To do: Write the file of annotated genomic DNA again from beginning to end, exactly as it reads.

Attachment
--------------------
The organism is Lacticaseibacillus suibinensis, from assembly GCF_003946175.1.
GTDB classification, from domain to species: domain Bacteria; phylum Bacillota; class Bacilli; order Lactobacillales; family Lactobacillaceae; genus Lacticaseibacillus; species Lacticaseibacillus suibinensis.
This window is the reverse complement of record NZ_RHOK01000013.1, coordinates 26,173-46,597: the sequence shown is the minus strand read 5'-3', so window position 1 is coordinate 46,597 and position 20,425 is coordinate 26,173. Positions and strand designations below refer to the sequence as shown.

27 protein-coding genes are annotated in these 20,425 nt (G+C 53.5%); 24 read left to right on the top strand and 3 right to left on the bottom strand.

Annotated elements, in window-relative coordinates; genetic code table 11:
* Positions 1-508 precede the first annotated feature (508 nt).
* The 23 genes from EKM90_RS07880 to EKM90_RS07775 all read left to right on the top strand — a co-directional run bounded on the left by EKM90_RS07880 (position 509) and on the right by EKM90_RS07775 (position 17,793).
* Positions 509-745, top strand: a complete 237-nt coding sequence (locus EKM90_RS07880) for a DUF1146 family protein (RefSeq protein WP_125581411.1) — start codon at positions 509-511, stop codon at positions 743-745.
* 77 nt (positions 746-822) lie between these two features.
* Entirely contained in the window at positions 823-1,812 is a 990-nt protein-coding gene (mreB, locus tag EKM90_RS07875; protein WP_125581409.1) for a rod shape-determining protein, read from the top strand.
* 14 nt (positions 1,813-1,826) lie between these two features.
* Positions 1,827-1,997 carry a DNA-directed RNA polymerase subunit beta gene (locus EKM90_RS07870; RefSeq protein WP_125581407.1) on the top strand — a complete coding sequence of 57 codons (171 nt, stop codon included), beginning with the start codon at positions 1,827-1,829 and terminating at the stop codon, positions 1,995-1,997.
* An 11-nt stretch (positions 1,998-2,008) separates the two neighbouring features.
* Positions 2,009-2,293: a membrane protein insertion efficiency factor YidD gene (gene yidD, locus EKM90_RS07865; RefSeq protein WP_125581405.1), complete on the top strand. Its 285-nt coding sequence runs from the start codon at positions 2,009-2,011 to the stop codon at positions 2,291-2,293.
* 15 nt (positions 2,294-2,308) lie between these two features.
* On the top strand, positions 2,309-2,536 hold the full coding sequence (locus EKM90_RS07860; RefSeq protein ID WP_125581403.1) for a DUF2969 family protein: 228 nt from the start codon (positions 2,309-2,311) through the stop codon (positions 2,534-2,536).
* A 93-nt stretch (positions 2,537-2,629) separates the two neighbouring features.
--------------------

The organism is Lacticaseibacillus suibinensis, from assembly GCF_003946175.1.
GTDB classification, from domain to species: domain Bacteria; phylum Bacillota; class Bacilli; order Lactobacillales; family Lactobacillaceae; genus Lacticaseibacillus; species Lacticaseibacillus suibinensis.
This window is the reverse complement of record NZ_RHOK01000013.1, coordinates 26,173-46,597: the sequence shown is the minus strand read 5'-3', so window position 1 is coordinate 46,597 and position 20,425 is coordinate 26,173. Positions and strand designations below refer to the sequence as shown.

27 protein-coding genes are annotated in these 20,425 nt (G+C 53.5%); 24 read left to right on the top strand and 3 right to left on the bottom strand.

Annotated elements, in window-relative coordinates; genetic code table 11:
* Positions 1-508 precede the first annotated feature (508 nt).
* The 23 genes from EKM90_RS07880 to EKM90_RS07775 all read left to right on the top strand — a co-directional run bounded on the left by EKM90_RS07880 (position 509) and on the right by EKM90_RS07775 (position 17,793).
* Positions 509-745, top strand: a complete 237-nt coding sequence (locus EKM90_RS07880) for a DUF1146 family protein (RefSeq protein WP_125581411.1) — start codon at positions 509-511, stop codon at positions 743-745.
* 77 nt (positions 746-822) lie between these two features.
* Entirely contained in the window at positions 823-1,812 is a 990-nt protein-coding gene (mreB, locus tag EKM90_RS07875; protein WP_125581409.1) for a rod shape-determining protein, read from the top strand.
* 14 nt (positions 1,813-1,826) lie between these two features.
* Positions 1,827-1,997 carry a DNA-directed RNA polymerase subunit beta gene (locus EKM90_RS07870; RefSeq protein WP_125581407.1) on the top strand — a complete coding sequence of 57 codons (171 nt, stop codon included), beginning with the start codon at positions 1,827-1,829 and terminating at the stop codon, positions 1,995-1,997.
* An 11-nt stretch (positions 1,998-2,008) separates the two neighbouring features.
* Positions 2,009-2,293: a membrane protein insertion efficiency factor YidD gene (gene yidD, locus EKM90_RS07865; RefSeq protein WP_125581405.1), complete on the top strand. Its 285-nt coding sequence runs from the start codon at positions 2,009-2,011 to the stop codon at positions 2,291-2,293.
* 15 nt (positions 2,294-2,308) lie between these two features.
* On the top strand, positions 2,309-2,536 hold the full coding sequence (locus EKM90_RS07860; RefSeq protein ID WP_125581403.1) for a DUF2969 family protein: 228 nt from the start codon (positions 2,309-2,311) through the stop codon (positions 2,534-2,536).
* A 93-nt stretch (positions 2,537-2,629) separates the two neighbouring features.